Species Profile

Brook Floater

Scientific Name: Alasmidonta varicosa
Taxonomy Group: Molluscs
Range: New Brunswick, Nova Scotia
Last COSEWIC Assessment: April 2009
Last COSEWIC Designation: Special Concern
SARA Status: Schedule 1, Special Concern


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Quick Links: | Photo | Description | Habitat | Threats | Protection | National Recovery Program | Documents

Image of Brook Floater

Brook Floater Photo 1

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Description

The Brook Floater (Alasmidonta varicosa) is a freshwater mussel native to North America, found from Georgia (United States) to the Maritime provinces. The species is considered a medium-sized mussel. It is distinctly kidney shaped, with one end that is inflated and rounded. The shell is smooth with growth lines forming ridges. The shell exterior varies in colour from yellow-green to brown-black and can be up to 70 mm long, 40 mm high and 30 mm wide. The shell's interior is bluish-white, sometimes with an olive or pink tint. Similar to other freshwater mussels, the species' larvae rely on certain fish species to complete a portion of its life cycle. This means that the larvae attaches to the gills of a host fish and releases when it has grown to the appropriate size. In this way, the brook floater is dispersed into the water.

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Habitat

Brook Floaters in Canada are found in rivers, streams, and lakes. They prefer watercourses with a moderate to high water flow with rocks, cobble and sand-pocket areas and may also be found in certain lakes in Nova Scotia. They are typically found clustered in sand-pocket areas behind boulders and stream banks, likely as a means of protection in high-flow velocity. In Canada, the Brook Floater is only found in New Brunswick and Nova Scotia. Because this mussel has disappeared from approximately half of its locations in the United States, the Canadian population now represents an important global stronghold for the species.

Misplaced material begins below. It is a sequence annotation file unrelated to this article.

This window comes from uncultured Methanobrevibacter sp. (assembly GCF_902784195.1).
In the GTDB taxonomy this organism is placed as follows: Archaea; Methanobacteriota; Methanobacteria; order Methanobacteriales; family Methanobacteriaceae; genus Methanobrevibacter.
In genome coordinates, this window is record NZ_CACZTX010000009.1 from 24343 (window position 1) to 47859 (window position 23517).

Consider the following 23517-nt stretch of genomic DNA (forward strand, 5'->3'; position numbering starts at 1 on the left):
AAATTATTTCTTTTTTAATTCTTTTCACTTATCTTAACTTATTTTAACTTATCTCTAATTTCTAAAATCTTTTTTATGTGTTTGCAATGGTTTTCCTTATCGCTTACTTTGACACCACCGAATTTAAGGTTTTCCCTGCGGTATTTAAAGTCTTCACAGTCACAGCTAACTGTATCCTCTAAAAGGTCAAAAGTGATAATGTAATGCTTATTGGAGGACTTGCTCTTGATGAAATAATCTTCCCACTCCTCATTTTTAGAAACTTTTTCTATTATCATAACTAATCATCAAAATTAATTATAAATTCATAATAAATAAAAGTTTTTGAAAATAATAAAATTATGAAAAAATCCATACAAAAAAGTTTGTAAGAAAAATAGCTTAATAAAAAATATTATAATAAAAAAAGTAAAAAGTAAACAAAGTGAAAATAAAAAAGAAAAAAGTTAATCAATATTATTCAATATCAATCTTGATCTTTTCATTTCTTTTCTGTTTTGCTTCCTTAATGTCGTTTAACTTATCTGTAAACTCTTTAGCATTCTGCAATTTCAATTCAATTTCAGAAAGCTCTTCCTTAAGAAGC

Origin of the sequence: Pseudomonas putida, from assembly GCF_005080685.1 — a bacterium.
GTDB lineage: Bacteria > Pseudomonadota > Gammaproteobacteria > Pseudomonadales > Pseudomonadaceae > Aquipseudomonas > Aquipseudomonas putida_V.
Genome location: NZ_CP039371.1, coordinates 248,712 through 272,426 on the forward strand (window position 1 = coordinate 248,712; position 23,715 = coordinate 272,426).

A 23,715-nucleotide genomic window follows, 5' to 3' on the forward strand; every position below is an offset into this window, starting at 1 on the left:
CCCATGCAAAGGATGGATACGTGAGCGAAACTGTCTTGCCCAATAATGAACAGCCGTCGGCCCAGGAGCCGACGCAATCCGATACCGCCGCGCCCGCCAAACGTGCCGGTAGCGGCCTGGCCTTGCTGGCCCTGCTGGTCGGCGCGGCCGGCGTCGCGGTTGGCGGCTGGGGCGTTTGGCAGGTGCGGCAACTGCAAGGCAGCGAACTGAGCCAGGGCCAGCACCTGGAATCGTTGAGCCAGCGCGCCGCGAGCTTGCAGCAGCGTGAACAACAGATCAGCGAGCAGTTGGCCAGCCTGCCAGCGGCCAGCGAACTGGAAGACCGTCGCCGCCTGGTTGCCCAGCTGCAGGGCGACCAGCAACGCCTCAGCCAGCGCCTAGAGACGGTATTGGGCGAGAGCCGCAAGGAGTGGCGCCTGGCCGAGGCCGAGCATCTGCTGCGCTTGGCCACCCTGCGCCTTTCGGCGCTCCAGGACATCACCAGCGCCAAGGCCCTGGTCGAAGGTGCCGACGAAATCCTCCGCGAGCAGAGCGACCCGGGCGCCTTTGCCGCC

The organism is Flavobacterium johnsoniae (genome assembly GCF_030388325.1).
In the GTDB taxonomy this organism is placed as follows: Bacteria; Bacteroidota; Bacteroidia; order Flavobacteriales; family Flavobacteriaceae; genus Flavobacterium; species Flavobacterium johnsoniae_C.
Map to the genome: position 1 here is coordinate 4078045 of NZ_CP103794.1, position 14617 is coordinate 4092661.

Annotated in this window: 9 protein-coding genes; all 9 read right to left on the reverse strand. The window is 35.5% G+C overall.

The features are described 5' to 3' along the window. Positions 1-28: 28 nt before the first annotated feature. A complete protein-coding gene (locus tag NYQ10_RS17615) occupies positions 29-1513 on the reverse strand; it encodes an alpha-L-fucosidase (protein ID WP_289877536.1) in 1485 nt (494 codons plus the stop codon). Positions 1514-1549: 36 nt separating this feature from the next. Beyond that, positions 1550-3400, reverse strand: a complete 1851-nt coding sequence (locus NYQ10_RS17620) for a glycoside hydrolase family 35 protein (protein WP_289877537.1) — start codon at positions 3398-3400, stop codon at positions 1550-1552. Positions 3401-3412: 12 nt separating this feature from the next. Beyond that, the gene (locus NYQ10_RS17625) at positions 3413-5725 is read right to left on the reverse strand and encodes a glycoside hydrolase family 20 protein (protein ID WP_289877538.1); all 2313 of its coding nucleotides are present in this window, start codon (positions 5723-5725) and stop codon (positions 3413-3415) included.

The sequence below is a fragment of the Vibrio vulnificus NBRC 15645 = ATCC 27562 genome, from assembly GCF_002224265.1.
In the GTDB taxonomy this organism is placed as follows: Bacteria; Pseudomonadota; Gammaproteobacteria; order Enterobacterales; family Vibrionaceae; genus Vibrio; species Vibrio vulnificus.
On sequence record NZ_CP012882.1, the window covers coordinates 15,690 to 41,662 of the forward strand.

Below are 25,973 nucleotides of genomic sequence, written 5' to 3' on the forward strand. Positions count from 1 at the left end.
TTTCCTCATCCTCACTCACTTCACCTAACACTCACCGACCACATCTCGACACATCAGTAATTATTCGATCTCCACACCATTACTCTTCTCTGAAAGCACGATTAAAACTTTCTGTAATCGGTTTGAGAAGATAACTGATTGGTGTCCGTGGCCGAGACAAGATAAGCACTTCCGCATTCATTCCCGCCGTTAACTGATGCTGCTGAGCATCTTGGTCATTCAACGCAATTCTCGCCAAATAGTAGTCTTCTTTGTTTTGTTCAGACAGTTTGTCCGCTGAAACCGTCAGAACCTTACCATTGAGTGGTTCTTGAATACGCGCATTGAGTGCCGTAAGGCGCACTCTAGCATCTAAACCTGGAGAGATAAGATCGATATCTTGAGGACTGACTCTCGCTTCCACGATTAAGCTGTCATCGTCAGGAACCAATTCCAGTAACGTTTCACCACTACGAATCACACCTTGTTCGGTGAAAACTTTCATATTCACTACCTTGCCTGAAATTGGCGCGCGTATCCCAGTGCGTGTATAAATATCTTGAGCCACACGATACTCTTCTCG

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Threats

The Brook Floater's habitat is subject to impacts such as changes in water quality resulting from excess nutrients or contaminants from forestry and agriculture runoff into watercourses, shoreline development, sedimentation in watercourses, and disturbance of habitat including barriers to migration (dams and culverts) for host fish species.

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Protection

Federal Protection

More information about SARA, including how it protects individual species, is available in the Species at Risk Act: A Guide.

Provincial and Territorial Protection

To know if this species is protected by provincial or territorial laws, consult the provinces' and territories' websites.

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Documents